At Issue

PrEP use and increasing incidence of STIs: Addressing the syndemic

Monica Gandhi

In a recent study published in JAMA, researchers found that among a cohort of predominantly gay and bisexual men, the initiation of HIV pre-exposure prophylaxis, or PrEP, was linked with an increased incidence of STIs (adjusted incidence rate ratio = 1.12; 95% CI, 1.02-1.23). The study did not include a control group that did not receive PrEP, so researchers were unable to determine if PrEP initiation was the cause of the increase in STI risk. However, given the high degree of protection PrEP offers, some experts are concerned that patients may change their sexual risk behaviors and exacerbate the STI epidemic.

Monica Gandhi, MD, MPH, professor of medicine at the University of California, San Francisco, and medical director of the “Ward 86” HIV Clinic at Zuckerberg San Francisco General Hospital, and colleagues wrote an accompanying editorial to the JAMA study. Infectious Diseases in Children asked Gandhi whether PrEP use leads to risk compensation and how physicians should address this problem.

The Australian PrEPX study showed that there is an increased rate of bacterial STIs among men who have sex with men (MSM) in the PrEP era. This is likely not just a result of testing more for STIs when MSM are on PrEP but also due to changes in behavior and less condom use in the face of highly effective prevention strategies such as PrEP.

In my opinion as an HIV clinician, the director of a large HIV clinic and a prescriber of PrEP for at-risk MSM, this study does not shed negative light on PrEP at all but highlights an opportunity we have as sexual health providers to turn the tide of the STI epidemic as we tackle HIV prevention. STIs and HIV have always been and will always be intertwined. Because PrEP prescribing requires regular STI screening among MSM, this study highlights the importance of prompt STI screening and treatment for those with STIs and prompt partner notification and treatment to prevent further spread when PrEP is being used. We have always had the tools to prevent and treat STIs; we now can put these tools to use as we see and screen MSM more often in the context of PrEP.

Importantly, offering PrEP to patients and preventing STIs should not be viewed as a trade-off. Both epidemics are intertwined, and both epidemics are now addressable. We need to expand treatment as prevention to reach all those living with HIV worldwide, and we need to massively expand PrEP use in the United States and worldwide to prevent further infections. Increased PrEP prescribing will lead to more frequent STI screening, which will eventually lead to a reduction in overall STI prevalence and incidence. We are at a turning point in the HIV and STI syndemic, and this is an exciting time to bend the curve on both epidemics worldwide.

Disclosure: Gandhi reports no relevant financial disclosures.

Editor's note: To read our June cover story, click here.

Monica Gandhi

In a recent study published in JAMA, researchers found that among a cohort of predominantly gay and bisexual men, the initiation of HIV pre-exposure prophylaxis, or PrEP, was linked with an increased incidence of STIs (adjusted incidence rate ratio = 1.12; 95% CI, 1.02-1.23). The study did not include a control group that did not receive PrEP, so researchers were unable to determine if PrEP initiation was the cause of the increase in STI risk. However, given the high degree of protection PrEP offers, some experts are concerned that patients may change their sexual risk behaviors and exacerbate the STI epidemic.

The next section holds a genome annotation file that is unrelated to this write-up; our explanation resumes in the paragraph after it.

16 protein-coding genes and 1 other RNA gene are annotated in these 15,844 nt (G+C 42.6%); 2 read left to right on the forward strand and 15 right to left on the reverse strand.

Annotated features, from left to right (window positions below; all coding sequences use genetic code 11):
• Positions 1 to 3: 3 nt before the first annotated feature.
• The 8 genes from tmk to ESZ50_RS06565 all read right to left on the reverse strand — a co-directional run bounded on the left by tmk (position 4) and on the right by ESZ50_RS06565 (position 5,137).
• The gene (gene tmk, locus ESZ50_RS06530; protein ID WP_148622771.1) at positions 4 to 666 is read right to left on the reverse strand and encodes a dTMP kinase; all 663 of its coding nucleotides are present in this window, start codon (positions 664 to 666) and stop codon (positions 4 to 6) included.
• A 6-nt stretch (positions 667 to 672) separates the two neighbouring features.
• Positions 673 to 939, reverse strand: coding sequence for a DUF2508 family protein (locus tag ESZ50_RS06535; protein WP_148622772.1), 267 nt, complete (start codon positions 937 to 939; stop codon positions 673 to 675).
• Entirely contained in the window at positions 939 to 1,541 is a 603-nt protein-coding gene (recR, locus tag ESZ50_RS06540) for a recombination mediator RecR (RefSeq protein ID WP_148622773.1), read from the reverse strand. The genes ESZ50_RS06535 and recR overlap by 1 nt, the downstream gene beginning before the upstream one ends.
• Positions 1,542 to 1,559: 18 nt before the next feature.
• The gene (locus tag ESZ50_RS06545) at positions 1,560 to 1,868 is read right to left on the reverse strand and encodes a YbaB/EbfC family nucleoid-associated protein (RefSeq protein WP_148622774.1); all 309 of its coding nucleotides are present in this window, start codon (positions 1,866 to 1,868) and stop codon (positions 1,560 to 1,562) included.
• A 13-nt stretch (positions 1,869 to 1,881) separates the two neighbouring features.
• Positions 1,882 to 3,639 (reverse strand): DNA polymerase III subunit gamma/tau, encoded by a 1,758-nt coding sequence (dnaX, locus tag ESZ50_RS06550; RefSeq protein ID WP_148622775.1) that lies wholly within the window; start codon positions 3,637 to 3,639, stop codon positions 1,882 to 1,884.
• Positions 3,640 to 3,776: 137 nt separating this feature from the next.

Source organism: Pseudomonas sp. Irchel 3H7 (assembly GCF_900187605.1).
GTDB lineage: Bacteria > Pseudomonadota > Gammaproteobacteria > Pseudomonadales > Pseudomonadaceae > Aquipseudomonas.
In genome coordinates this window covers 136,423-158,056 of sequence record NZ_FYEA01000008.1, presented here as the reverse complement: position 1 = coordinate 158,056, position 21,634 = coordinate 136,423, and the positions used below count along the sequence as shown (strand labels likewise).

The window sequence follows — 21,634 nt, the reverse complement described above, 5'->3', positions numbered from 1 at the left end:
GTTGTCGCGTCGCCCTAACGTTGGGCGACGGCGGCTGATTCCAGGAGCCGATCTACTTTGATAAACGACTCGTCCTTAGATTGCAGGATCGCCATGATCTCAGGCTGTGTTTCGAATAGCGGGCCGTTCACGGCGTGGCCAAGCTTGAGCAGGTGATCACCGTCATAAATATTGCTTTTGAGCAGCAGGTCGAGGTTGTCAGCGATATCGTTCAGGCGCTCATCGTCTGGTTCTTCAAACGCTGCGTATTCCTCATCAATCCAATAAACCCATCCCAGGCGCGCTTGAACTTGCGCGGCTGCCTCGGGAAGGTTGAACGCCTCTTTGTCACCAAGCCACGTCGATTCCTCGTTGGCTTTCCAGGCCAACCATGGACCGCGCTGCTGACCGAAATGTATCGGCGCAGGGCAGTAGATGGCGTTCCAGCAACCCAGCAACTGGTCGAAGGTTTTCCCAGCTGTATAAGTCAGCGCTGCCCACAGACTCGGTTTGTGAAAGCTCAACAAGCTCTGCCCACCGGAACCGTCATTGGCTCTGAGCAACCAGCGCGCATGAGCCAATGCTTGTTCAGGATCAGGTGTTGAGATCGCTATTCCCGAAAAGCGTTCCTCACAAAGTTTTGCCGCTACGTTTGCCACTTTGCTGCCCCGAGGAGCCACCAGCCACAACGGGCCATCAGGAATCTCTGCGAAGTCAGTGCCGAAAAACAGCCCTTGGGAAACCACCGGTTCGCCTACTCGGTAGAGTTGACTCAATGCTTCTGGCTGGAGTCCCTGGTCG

Monica Gandhi, MD, MPH, professor of medicine at the University of California, San Francisco, and medical director of the “Ward 86” HIV Clinic at Zuckerberg San Francisco General Hospital, and colleagues wrote an accompanying editorial to the JAMA study. Infectious Diseases in Children asked Gandhi whether PrEP use leads to risk compensation and how physicians should address this problem.

The Australian PrEPX study showed that there is an increased rate of bacterial STIs among men who have sex with men (MSM) in the PrEP era. This is likely not just a result of testing more for STIs when MSM are on PrEP but also due to changes in behavior and less condom use in the face of highly effective prevention strategies such as PrEP.

In my opinion as an HIV clinician, the director of a large HIV clinic and a prescriber of PrEP for at-risk MSM, this study does not shed negative light on PrEP at all but highlights an opportunity we have as sexual health providers to turn the tide of the STI epidemic as we tackle HIV prevention. STIs and HIV have always been and will always be intertwined. Because PrEP prescribing requires regular STI screening among MSM, this study highlights the importance of prompt STI screening and treatment for those with STIs and prompt partner notification and treatment to prevent further spread when PrEP is being used. We have always had the tools to prevent and treat STIs; we now can put these tools to use as we see and screen MSM more often in the context of PrEP.

Importantly, offering PrEP to patients and preventing STIs should not be viewed as a trade-off. Both epidemics are intertwined, and both epidemics are now addressable. We need to expand treatment as prevention to reach all those living with HIV worldwide, and we need to massively expand PrEP use in the United States and worldwide to prevent further infections. Increased PrEP prescribing will lead to more frequent STI screening, which will eventually lead to a reduction in overall STI prevalence and incidence. We are at a turning point in the HIV and STI syndemic, and this is an exciting time to bend the curve on both epidemics worldwide.

Disclosure: Gandhi reports no relevant financial disclosures.

Editor's note: To read our June cover story, click here.